Now I'm going to iron the webbing to the lining -some lovely black & white felt I got on sale. Not only is it made from 100% recycled plastic bottles, it is surprisingly absorbent for, well, plastic. I also find it appropriate/funny to make a reusable water bottle carrier out of other people's recycled one use water bottles. :)

This is the 2 belt pieces - it doesn't make any sense to me to cut 2 separate belt pieces and then sew them together. I have enough fabric, I'm just going to make it one solid piece. I ironed the one on the right down first. Once it was secure, I pulled up the paper just a tiny bit, to make sure there isn't any gap in webbing, and then ironed the second bit on. 

Now, the cutting! Using the webbing as an iron on pattern cuts out the entire step of having to trace anything onto the felt - just cut along the paper. Easy, and time saving.

The instructions say to not cut out the holes for the belt till WAY later, but I know cutting out something this small, once the 2 pieces are fused, is going to be a pain. Instead, I'm taking advantage of how the paper stabilizes the felt, got my trusty knife and cutting mat, and easily sliced the tabs out.

I compared the belt against myself, and it was just a tad to short. Perfect. Why perfect, you ask? Well, you'll have to wait and see. ;)

Finally, I'm arranging the felt on the back of THE MOST AWESOME REMNANT EVER. Seriously, this fabric is amazing. I find the most awesome stuff in Joann's remnant area. Oh? You want to see what it looks like? Well, you're just going to have to wait. 

Sorry, got a bit carried away there. 

Why are you going to have to wait? Good question. Well, apparently, felt is a really, really good insulator. I ironed these to the fabric backing for AN HOUR and they still didn't completely seal to the main fabric. The felt was hot to the touch, but the heat wasn't transferring well to the webbing. This is great news for my cold water in the future, but a serious headache now. 

This battle ended up taking the last of the daylight, as a hail storm decided to roll in, and I've learned from my eye strain - only sew during daylight hours. 

So the rest will have to wait till tomorrow. However, I can say that I hope you see how this will be the same as the paper - just cut the fabric, exactly like the paper on the felt.

Monday, October 9, 2017

Michief Managed!

So I awoke this morning, a calmer and more focused Jen. I was smarter than fiddly fabric, wasn't I? So I moved my hand sewing equipment to the kitchen table because it has great sunlight, and I know now that part of my issue last night was not being able to see the black thread against the 3 different kinds of black fabric...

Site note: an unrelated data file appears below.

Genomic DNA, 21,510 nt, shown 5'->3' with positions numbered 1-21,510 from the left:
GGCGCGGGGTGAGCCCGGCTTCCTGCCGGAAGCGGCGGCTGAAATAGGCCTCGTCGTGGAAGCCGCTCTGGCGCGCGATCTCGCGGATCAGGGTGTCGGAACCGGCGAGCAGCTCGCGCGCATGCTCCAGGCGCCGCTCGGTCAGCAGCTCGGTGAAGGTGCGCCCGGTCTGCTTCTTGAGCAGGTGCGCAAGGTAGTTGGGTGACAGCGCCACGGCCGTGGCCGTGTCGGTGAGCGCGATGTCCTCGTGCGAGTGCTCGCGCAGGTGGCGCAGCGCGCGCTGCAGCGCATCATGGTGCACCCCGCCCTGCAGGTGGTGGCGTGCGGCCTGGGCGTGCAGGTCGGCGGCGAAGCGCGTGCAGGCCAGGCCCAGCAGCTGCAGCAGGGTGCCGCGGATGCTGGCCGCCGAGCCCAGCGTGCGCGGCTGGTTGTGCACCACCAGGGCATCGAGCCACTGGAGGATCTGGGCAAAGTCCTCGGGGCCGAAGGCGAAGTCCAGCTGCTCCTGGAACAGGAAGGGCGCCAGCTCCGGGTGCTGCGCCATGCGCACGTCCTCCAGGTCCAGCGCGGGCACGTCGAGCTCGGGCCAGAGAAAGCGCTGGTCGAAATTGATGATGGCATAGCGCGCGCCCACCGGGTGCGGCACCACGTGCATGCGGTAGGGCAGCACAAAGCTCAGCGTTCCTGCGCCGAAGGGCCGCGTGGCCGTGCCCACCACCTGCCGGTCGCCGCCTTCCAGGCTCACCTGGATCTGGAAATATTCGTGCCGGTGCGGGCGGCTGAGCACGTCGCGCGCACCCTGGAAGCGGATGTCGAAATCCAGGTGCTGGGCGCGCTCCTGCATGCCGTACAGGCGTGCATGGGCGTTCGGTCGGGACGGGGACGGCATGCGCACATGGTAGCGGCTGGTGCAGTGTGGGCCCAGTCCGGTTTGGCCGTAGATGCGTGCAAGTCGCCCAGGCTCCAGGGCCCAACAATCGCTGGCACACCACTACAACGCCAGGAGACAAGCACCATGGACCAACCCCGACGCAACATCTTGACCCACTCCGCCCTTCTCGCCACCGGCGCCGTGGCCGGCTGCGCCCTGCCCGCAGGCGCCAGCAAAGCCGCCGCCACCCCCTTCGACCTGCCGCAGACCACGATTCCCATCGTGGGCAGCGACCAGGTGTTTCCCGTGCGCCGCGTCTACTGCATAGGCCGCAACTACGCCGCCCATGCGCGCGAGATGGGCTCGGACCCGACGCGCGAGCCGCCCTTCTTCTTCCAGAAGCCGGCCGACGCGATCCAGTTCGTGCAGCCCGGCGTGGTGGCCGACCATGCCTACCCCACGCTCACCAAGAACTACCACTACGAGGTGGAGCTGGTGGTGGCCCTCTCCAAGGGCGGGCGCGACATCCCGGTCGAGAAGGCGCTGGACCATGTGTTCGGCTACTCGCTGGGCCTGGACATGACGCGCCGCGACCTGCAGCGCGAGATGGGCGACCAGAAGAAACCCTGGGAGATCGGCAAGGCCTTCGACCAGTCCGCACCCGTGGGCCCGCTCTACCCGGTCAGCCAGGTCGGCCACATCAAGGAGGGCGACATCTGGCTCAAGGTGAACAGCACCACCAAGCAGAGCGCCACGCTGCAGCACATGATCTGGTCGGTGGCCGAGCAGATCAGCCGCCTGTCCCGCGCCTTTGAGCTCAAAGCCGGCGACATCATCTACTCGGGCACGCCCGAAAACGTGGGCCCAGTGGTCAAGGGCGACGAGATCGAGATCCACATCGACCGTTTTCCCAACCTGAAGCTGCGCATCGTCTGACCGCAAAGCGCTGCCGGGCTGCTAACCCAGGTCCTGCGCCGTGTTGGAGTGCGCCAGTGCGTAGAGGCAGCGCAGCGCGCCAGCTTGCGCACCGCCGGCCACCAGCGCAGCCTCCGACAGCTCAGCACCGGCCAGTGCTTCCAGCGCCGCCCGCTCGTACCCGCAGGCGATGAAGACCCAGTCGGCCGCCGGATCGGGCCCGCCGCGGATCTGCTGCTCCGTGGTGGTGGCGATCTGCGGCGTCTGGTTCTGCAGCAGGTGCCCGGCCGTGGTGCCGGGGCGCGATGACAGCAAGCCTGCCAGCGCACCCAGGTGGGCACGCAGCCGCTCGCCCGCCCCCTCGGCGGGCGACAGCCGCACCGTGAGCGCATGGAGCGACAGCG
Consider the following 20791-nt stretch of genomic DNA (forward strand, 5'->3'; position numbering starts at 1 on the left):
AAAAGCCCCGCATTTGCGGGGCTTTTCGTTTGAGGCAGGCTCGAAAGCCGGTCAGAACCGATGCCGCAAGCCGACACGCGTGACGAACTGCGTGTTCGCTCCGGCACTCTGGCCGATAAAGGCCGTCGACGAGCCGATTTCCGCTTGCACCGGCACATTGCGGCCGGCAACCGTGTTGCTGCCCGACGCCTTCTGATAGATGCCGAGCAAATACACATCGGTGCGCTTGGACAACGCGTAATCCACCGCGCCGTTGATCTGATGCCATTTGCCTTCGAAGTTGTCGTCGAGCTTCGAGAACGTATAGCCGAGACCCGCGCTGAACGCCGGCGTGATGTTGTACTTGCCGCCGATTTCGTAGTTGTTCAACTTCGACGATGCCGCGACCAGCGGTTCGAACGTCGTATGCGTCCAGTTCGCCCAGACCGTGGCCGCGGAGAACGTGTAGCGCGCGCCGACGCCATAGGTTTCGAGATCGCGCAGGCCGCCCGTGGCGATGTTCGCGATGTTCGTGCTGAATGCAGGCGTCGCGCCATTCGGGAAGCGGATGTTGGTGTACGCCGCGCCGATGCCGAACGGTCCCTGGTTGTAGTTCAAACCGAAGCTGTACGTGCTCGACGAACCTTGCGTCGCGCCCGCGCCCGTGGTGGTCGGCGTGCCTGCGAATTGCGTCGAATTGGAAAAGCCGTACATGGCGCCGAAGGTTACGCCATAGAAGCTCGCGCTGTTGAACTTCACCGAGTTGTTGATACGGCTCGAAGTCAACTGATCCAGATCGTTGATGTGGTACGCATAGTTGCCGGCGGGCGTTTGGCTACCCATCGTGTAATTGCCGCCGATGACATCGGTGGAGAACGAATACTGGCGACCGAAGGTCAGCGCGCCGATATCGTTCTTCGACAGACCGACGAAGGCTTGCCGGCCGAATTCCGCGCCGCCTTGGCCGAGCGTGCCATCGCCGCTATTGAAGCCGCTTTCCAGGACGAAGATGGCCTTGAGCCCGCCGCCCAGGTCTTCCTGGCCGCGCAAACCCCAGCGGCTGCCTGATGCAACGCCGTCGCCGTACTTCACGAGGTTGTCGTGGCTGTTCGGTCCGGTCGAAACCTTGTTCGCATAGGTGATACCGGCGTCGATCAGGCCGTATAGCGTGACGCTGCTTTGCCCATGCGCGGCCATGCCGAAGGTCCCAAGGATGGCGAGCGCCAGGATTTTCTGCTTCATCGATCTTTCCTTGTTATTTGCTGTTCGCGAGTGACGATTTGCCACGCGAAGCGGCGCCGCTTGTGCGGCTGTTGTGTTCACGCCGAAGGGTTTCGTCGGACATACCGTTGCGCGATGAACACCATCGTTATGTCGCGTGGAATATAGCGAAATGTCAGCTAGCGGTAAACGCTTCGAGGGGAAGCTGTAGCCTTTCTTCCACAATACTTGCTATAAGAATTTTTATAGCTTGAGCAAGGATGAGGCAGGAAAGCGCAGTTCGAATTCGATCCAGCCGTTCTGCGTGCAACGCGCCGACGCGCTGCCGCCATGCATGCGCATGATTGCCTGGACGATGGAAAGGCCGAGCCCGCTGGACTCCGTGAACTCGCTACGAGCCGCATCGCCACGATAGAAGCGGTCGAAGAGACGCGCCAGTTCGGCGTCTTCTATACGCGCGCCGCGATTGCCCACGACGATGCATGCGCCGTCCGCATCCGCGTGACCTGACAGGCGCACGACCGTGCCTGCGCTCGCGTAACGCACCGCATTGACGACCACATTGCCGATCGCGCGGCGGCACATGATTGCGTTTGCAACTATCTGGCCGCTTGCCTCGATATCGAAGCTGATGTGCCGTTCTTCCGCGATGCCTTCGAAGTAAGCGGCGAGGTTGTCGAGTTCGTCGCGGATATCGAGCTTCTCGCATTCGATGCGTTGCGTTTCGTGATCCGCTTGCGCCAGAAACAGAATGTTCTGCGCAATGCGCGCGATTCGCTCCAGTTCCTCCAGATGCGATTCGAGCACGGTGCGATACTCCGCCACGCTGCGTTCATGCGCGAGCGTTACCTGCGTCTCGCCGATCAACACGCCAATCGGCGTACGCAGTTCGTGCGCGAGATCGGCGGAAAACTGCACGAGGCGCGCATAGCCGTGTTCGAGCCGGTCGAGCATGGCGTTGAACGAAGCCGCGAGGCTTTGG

So here I am, prepared for a morning of hand sewing.  My first order of business is to attach the open  piece to where the pocket is sewn to the $DHT*&# lining panel and the hip side seam.

Now the side of the pocket next to the lining is done, I need to do the side that faces the pant, which is extra irritating because, not only do I have to twist everything to crazy just to access that spot, but because the pocket opening isn't a straight line, the outside appears shorter than the inside. Hence, the original offset edge.

Nothing wants to sit still where I tell it, and even using pins, the fabrics are slippery and slide all over the place. Once I've finally sewn the above piece, I double check to make sure I didn't sew the pocket shut anywhere. 
Not that I thought I had. I just know my luck and skill level, AKA not the best.

Here you can clearly see that the original pocket - I couldn't even get my hand in to the wrist. that seam? That's my thumb. Yup - can't even get the whole thumb in the dang things. Now you see why I am still willing to go through this?

Now I have attached the new pocket to the old pocket along all the seams I can - it is the point of no return. Time to cut open the old pocket. 
I know I have been whiny about how this project has made me feel, but at this point I do experience a shift. Yes, this has been obnoxious beyond understanding. However, it's because whomever made the original pocket, even though they made it WAY TOO SMALL, made them to LAST. These things are DURABLE. Not only do I have to seam rip a base seam, but the pocket has also been serged together. There was no way this pocket would accidentally come apart. It was a pain to get it apart on purpose.

Here I turn the pocket inside out, from the front, to make sure the opening is big enough and otherwise check and make sure I haven't completely destroyed one of my best pairs of work slacks.

Now that the original pocket is open, and the new pocket completely encases it, I need to stitch shut the last open seam - the space between where the pocket is attached to the exterior seam, and the new pocket bottom. I rolled it to try and give it some extra strength, and also to try and keep the fraying to a minimum. This silky stuff frays like crazy. 

Ok! Here is the finished addition (YEAH!!) The one edge I could sew on the machine is on the right, the one I had to finish by hand is on the left. all the other work of attaching it is hidden under the panel, but you can still see some of the design through the mesh, so you can see the pocket goes all the way up to the waistband. This had added a LOT of length - remember, the original pocket didn't even go past the panel.

Moment of truth!! This new pocket is HUGE. I can get my arm in past the WRIST. Here it is, in all it's comfortable, unbunchy glory, sporting my phone with room to spare.
Yes, this was a time consuming nightmare. Yes, you can see a bit of my hand stitching past the pocket. But I really don't care - can't see it if I'm not standing in sunlight, and who looks that closely at my pockets anyway?